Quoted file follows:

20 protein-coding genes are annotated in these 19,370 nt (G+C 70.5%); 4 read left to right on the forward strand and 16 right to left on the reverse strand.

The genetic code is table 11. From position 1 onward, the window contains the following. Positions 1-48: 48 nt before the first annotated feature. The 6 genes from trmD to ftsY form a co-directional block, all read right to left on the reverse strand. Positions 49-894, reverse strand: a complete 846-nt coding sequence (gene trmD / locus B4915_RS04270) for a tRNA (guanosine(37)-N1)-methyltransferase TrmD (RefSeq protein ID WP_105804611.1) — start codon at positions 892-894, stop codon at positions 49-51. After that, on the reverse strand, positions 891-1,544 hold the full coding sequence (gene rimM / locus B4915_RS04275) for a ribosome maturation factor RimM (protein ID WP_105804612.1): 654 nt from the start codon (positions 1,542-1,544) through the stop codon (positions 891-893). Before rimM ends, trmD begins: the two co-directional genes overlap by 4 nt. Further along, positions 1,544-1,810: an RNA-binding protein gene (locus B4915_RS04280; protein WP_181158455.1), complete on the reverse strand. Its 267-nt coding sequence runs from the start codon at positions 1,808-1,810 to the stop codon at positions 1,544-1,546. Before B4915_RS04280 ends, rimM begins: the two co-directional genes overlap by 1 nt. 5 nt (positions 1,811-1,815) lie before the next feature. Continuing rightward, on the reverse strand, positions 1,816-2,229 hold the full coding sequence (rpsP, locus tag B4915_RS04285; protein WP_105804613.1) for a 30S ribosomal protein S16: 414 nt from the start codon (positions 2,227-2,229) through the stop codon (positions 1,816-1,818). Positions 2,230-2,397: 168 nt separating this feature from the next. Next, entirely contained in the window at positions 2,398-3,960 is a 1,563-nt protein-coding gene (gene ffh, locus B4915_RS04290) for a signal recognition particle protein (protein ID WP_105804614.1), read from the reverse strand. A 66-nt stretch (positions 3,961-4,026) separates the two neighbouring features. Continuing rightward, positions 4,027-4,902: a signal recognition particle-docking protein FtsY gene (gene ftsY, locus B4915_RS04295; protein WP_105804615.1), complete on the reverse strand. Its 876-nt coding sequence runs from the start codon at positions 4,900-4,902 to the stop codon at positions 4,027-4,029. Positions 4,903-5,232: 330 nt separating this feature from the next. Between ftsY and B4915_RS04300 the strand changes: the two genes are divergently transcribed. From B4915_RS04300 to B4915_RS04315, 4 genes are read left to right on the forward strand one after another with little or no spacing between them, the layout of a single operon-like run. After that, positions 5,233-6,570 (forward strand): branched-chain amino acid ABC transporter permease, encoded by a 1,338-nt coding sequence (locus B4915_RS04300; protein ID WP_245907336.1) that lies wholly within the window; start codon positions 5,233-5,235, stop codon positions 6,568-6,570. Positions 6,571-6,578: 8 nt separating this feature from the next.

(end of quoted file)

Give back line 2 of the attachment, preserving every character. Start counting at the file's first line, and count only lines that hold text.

The genetic code is table 11. From position 1 onward, the window contains the following. Positions 1-48: 48 nt before the first annotated feature. The 6 genes from trmD to ftsY form a co-directional block, all read right to left on the reverse strand. Positions 49-894, reverse strand: a complete 846-nt coding sequence (gene trmD / locus B4915_RS04270) for a tRNA (guanosine(37)-N1)-methyltransferase TrmD (RefSeq protein ID WP_105804611.1) — start codon at positions 892-894, stop codon at positions 49-51. After that, on the reverse strand, positions 891-1,544 hold the full coding sequence (gene rimM / locus B4915_RS04275) for a ribosome maturation factor RimM (protein ID WP_105804612.1): 654 nt from the start codon (positions 1,542-1,544) through the stop codon (positions 891-893). Before rimM ends, trmD begins: the two co-directional genes overlap by 4 nt. Further along, positions 1,544-1,810: an RNA-binding protein gene (locus B4915_RS04280; protein WP_181158455.1), complete on the reverse strand. Its 267-nt coding sequence runs from the start codon at positions 1,808-1,810 to the stop codon at positions 1,544-1,546. Before B4915_RS04280 ends, rimM begins: the two co-directional genes overlap by 1 nt. 5 nt (positions 1,811-1,815) lie before the next feature. Continuing rightward, on the reverse strand, positions 1,816-2,229 hold the full coding sequence (rpsP, locus tag B4915_RS04285; protein WP_105804613.1) for a 30S ribosomal protein S16: 414 nt from the start codon (positions 2,227-2,229) through the stop codon (positions 1,816-1,818). Positions 2,230-2,397: 168 nt separating this feature from the next. Next, entirely contained in the window at positions 2,398-3,960 is a 1,563-nt protein-coding gene (gene ffh, locus B4915_RS04290) for a signal recognition particle protein (protein ID WP_105804614.1), read from the reverse strand. A 66-nt stretch (positions 3,961-4,026) separates the two neighbouring features. Continuing rightward, positions 4,027-4,902: a signal recognition particle-docking protein FtsY gene (gene ftsY, locus B4915_RS04295; protein WP_105804615.1), complete on the reverse strand. Its 876-nt coding sequence runs from the start codon at positions 4,900-4,902 to the stop codon at positions 4,027-4,029. Positions 4,903-5,232: 330 nt separating this feature from the next. Between ftsY and B4915_RS04300 the strand changes: the two genes are divergently transcribed. From B4915_RS04300 to B4915_RS04315, 4 genes are read left to right on the forward strand one after another with little or no spacing between them, the layout of a single operon-like run. After that, positions 5,233-6,570 (forward strand): branched-chain amino acid ABC transporter permease, encoded by a 1,338-nt coding sequence (locus B4915_RS04300; protein ID WP_245907336.1) that lies wholly within the window; start codon positions 5,233-5,235, stop codon positions 6,568-6,570. Positions 6,571-6,578: 8 nt separating this feature from the next.